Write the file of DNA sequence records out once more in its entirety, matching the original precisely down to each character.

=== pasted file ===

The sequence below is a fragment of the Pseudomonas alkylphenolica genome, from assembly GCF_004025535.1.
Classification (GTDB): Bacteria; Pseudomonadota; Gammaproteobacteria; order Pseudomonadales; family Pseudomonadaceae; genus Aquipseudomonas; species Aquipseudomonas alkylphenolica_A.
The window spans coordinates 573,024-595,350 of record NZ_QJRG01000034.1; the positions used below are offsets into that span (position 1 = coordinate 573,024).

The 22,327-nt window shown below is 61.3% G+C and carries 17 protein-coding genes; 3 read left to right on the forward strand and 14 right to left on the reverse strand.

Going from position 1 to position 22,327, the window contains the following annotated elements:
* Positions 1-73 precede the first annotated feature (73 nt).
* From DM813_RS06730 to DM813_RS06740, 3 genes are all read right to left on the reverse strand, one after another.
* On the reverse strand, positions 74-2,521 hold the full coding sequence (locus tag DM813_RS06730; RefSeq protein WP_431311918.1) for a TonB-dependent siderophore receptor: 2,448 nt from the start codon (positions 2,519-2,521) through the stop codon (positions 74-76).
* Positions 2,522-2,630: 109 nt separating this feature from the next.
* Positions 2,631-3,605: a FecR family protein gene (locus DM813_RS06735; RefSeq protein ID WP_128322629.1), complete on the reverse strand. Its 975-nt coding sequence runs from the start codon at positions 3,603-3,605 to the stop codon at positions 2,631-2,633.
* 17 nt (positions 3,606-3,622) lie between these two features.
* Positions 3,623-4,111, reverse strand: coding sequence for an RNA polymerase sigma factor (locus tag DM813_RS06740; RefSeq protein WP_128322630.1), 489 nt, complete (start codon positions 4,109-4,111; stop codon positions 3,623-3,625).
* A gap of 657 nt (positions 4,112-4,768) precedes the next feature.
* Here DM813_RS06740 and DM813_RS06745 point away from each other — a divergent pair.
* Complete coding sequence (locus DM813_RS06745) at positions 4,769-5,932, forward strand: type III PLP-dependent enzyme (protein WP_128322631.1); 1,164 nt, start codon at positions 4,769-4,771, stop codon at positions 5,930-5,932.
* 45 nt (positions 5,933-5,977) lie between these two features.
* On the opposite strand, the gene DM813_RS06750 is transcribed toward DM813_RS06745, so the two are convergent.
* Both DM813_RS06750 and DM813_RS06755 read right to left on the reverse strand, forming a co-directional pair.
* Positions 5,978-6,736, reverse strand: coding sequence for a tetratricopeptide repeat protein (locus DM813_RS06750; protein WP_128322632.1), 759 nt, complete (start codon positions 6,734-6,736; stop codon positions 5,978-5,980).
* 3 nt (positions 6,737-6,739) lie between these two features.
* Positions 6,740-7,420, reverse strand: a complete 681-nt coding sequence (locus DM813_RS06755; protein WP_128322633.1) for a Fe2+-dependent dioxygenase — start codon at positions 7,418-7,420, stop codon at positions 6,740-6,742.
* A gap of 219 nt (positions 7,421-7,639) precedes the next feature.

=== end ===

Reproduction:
The sequence below is a fragment of the Pseudomonas alkylphenolica genome, from assembly GCF_004025535.1.
Classification (GTDB): Bacteria; Pseudomonadota; Gammaproteobacteria; order Pseudomonadales; family Pseudomonadaceae; genus Aquipseudomonas; species Aquipseudomonas alkylphenolica_A.
The window spans coordinates 573,024-595,350 of record NZ_QJRG01000034.1; the positions used below are offsets into that span (position 1 = coordinate 573,024).

The 22,327-nt window shown below is 61.3% G+C and carries 17 protein-coding genes; 3 read left to right on the forward strand and 14 right to left on the reverse strand.

Going from position 1 to position 22,327, the window contains the following annotated elements:
* Positions 1-73 precede the first annotated feature (73 nt).
* From DM813_RS06730 to DM813_RS06740, 3 genes are all read right to left on the reverse strand, one after another.
* On the reverse strand, positions 74-2,521 hold the full coding sequence (locus tag DM813_RS06730; RefSeq protein WP_431311918.1) for a TonB-dependent siderophore receptor: 2,448 nt from the start codon (positions 2,519-2,521) through the stop codon (positions 74-76).
* Positions 2,522-2,630: 109 nt separating this feature from the next.
* Positions 2,631-3,605: a FecR family protein gene (locus DM813_RS06735; RefSeq protein ID WP_128322629.1), complete on the reverse strand. Its 975-nt coding sequence runs from the start codon at positions 3,603-3,605 to the stop codon at positions 2,631-2,633.
* 17 nt (positions 3,606-3,622) lie between these two features.
* Positions 3,623-4,111, reverse strand: coding sequence for an RNA polymerase sigma factor (locus tag DM813_RS06740; RefSeq protein WP_128322630.1), 489 nt, complete (start codon positions 4,109-4,111; stop codon positions 3,623-3,625).
* A gap of 657 nt (positions 4,112-4,768) precedes the next feature.
* Here DM813_RS06740 and DM813_RS06745 point away from each other — a divergent pair.
* Complete coding sequence (locus DM813_RS06745) at positions 4,769-5,932, forward strand: type III PLP-dependent enzyme (protein WP_128322631.1); 1,164 nt, start codon at positions 4,769-4,771, stop codon at positions 5,930-5,932.
* 45 nt (positions 5,933-5,977) lie between these two features.
* On the opposite strand, the gene DM813_RS06750 is transcribed toward DM813_RS06745, so the two are convergent.
* Both DM813_RS06750 and DM813_RS06755 read right to left on the reverse strand, forming a co-directional pair.
* Positions 5,978-6,736, reverse strand: coding sequence for a tetratricopeptide repeat protein (locus DM813_RS06750; protein WP_128322632.1), 759 nt, complete (start codon positions 6,734-6,736; stop codon positions 5,978-5,980).
* 3 nt (positions 6,737-6,739) lie between these two features.
* Positions 6,740-7,420, reverse strand: a complete 681-nt coding sequence (locus DM813_RS06755; protein WP_128322633.1) for a Fe2+-dependent dioxygenase — start codon at positions 7,418-7,420, stop codon at positions 6,740-6,742.
* A gap of 219 nt (positions 7,421-7,639) precedes the next feature.